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An Introduction to ESOPs

17th Edition

by Scott Rodrick

$2.00 for NCEO members; $3.00 for nonmembers

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This book is backordered until the next edition arrives from the printer in October.

This short book explains the rules, uses, benefits, and other aspects of employee stock ownership plans (ESOPs). It is useful as an introduction to the subject, as an accompaniment to a full-length book related to ESOPs, or as a concise reference for laypeople. Thousands are sold every year, making this our best-selling publication. When bought in quantity, they are usually purchased by consultants who give them to clients who are considering an ESOP; by companies who give them to employees; by people who give them out as part of an educational meeting on ESOPs; or by companies or consultants who give them to managers, boards of directors, or other company decisionmakers.

The 17th edition updates the existing material as of late 2017 (providing the 2018 figures for dollar limits) and adds more detail to explanations of matters such as seller financing, yearly allocations to employees, valuation, and the S corporation rules.

Ebook versions: Unlike most of our other books, this book is not available for sale as an individual PDF, but you can buy it as an ebook for the Amazon Kindle and all devices on which Kindle software can run (from Windows computers to Android phones and tablets), for the Barnes & Noble Nook, and at the Apple iBookstore.

Publication Details

Format: Perfect-bound book, 60 pages
Dimensions: 6 x 9 inches
Edition: 17th (November 2017)
Status: Backordered


Chapter 1: What Is an ESOP?
Chapter 2: Types of ESOPs and Their Financing
Chapter 3: ESOP Tax Incentives
Chapter 4: Uses of ESOPs
Chapter 5: Valuing the Company Stock
Chapter 6: ESOPs for S Corporations
Chapter 7: Contribution and Allocation Limits
Chapter 8: Employee Coverage and Entitlement to Benefits
Chapter 9: Distributing Proceeds to the Participants
Chapter 10: Fiduciary Matters
Chapter 11: The Rights of ESOP Participants
Chapter 12: Is an ESOP Right for Your Company?
Chapter 13: Implementing and Administering an ESOP


Click here for excerpts from several chapters in PDF format

From Chapter 4, "Uses of ESOPs"

Aside from their obvious use as a tax-advantaged way of providing an employee benefit, ESOPs have a variety of special applications, such as the following.

For business continuity. The most common use of an ESOP is to sell part or all of an owner's interest in a closely held company. In this situation, an ESOP provides substantial advantages over other alternatives:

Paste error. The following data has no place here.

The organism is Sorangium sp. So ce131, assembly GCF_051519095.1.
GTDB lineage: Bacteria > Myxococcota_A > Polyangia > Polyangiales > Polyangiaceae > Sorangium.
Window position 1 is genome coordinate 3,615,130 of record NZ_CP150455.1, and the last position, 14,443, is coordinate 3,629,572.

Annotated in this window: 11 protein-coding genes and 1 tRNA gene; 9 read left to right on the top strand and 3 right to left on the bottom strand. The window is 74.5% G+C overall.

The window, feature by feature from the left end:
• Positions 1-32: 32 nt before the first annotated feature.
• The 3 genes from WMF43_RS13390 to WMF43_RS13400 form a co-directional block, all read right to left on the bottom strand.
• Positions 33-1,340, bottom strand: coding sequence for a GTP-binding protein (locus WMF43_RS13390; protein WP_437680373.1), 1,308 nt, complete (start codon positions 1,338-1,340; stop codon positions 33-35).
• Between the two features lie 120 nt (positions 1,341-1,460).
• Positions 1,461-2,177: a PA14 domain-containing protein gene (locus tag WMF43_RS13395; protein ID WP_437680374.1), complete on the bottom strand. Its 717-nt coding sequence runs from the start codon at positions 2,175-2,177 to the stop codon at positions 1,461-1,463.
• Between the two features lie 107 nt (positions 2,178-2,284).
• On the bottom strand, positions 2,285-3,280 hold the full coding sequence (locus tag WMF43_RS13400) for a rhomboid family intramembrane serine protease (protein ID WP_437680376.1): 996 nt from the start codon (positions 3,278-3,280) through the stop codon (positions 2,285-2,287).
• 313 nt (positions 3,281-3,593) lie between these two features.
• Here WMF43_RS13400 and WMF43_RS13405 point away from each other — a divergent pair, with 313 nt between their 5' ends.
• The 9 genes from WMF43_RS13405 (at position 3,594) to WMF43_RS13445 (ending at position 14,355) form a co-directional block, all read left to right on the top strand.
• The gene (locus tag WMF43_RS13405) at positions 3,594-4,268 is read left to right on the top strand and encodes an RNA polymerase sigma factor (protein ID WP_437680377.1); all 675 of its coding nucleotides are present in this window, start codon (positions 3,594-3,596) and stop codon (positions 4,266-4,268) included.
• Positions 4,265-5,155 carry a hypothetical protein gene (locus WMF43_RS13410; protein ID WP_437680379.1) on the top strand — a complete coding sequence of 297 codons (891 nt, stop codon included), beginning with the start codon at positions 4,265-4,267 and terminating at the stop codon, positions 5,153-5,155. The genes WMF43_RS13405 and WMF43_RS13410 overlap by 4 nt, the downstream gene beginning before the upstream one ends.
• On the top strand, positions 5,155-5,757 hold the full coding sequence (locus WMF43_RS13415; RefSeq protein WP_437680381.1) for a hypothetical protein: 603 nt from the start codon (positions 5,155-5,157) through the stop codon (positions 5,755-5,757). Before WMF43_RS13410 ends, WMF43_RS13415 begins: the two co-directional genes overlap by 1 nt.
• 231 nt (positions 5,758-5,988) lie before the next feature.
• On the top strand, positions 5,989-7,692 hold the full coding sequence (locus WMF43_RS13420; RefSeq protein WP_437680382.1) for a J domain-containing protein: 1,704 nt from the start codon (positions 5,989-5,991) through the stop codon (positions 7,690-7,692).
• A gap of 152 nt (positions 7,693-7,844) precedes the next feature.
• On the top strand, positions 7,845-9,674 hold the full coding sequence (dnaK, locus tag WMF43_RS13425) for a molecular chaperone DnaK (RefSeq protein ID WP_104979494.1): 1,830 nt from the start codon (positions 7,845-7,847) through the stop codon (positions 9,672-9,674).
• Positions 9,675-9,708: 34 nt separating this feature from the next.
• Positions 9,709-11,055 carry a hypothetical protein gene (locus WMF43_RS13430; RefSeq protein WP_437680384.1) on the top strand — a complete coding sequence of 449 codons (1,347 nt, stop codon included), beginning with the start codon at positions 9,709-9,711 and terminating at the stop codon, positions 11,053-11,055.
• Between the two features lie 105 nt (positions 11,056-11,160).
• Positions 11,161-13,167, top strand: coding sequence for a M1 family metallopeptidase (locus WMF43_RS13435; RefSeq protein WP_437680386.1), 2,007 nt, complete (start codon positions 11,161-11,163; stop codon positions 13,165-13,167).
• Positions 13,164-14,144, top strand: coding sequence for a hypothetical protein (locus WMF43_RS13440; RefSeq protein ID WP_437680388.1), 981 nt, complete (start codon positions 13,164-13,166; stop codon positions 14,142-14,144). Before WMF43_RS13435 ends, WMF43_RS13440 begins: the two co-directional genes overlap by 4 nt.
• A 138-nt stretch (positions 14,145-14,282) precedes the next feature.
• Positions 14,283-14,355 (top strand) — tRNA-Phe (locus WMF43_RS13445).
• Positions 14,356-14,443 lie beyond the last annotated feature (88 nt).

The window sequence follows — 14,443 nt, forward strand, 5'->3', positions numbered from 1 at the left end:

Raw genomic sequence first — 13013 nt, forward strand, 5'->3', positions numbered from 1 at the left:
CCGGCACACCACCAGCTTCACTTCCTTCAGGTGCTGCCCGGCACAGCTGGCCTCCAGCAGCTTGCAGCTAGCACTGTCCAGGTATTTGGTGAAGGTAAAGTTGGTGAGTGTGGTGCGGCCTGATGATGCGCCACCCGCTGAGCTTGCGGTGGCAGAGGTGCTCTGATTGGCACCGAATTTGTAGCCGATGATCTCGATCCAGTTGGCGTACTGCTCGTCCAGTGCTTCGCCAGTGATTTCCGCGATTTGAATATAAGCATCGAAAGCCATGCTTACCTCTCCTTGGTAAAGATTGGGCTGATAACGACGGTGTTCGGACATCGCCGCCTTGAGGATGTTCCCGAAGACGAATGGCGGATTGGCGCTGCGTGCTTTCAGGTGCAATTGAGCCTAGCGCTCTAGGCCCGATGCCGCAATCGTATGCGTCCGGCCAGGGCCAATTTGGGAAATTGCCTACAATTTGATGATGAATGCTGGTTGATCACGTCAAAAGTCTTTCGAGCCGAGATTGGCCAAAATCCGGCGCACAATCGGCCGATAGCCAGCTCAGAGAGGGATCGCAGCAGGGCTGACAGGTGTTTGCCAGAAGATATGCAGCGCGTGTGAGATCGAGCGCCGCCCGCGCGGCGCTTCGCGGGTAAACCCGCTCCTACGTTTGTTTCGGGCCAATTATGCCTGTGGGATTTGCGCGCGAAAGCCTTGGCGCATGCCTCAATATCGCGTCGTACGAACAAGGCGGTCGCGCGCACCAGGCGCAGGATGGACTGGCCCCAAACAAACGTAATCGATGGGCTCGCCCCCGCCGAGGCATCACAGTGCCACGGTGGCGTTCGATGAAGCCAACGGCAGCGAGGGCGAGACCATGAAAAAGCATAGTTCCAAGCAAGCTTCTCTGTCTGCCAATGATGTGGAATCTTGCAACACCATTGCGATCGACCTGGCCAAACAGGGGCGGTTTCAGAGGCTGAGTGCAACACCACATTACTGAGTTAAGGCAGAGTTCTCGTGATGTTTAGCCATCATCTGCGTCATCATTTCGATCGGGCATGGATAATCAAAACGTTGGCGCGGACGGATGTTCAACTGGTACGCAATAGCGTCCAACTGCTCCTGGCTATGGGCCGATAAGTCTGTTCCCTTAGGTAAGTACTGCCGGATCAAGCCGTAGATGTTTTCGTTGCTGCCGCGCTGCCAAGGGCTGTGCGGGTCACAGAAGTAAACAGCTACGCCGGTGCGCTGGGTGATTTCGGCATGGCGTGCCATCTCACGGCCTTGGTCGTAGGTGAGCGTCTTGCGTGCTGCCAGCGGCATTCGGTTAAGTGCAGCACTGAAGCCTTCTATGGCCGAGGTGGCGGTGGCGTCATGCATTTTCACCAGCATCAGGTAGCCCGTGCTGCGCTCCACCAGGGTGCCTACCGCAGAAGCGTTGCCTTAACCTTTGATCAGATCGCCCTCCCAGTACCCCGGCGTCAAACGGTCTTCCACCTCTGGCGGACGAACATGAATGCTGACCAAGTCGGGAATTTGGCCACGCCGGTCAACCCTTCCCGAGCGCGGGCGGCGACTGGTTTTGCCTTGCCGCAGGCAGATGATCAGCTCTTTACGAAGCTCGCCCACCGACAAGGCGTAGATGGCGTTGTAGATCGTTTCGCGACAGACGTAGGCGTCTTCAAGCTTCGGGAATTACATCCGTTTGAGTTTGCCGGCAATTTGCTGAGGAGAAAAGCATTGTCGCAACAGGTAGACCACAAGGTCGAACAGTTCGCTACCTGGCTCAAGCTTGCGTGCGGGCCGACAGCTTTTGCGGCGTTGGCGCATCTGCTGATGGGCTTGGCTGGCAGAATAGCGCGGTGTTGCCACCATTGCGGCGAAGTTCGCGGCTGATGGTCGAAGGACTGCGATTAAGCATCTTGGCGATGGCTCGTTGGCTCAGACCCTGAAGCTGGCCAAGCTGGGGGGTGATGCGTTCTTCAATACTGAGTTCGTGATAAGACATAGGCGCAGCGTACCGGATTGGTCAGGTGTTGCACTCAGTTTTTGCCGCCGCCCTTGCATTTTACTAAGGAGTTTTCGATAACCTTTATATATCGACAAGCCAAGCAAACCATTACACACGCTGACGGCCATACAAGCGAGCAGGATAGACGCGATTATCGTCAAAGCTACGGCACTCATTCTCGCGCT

• It provides a ready market for the stock.
  • The company can fund the transaction with pretax dollars.
  • The owner(s) may sell to the ESOP partially, or in stages over a period of years so they can gradually ease out of the company—a particularly important consideration for sellers with management responsibilities.
  • In a C corporation, the selling owner(s) may defer taxation on the gains by using the Section 1042 "rollover" explained above.
  • In an S corporation, distributions that would otherwise be used for shareholders to pay taxes on S corporation income may be used to fund a portion of the ESOP share purchase.

As a tool of corporate finance. A leveraged ESOP can be used to borrow money that could be used to buy another company or new equipment, or to refinance debt. To accomplish these goals, the company issues new shares and sells them to the ESOP in a leveraged transaction, using the proceeds from the sale of new shares to finance acquisitions or to refinance debt. The company raises new capital by allowing the ESOP to buy new shares; this is funded by corporate contributions to the ESOP that come from pretax company cash flow. While this dilutes the ownership of the non-ESOP shareholders, it allows a much less costly repayment of the loan and simultaneously provides an employee benefit plan. If properly structured, the corporation's growth due to the additional capital will exceed the dilution caused by issuing new shares.

Either the ESOP borrows money or, more commonly, the company borrows money and relends it to the ESOP. The ESOP then buys stock from the company, which repays the loan and deducts both the principal and the interest. Companies have used leveraged ESOPs to refinance debt, buy stock back from a public market, acquire assets or other companies, and buy out owners.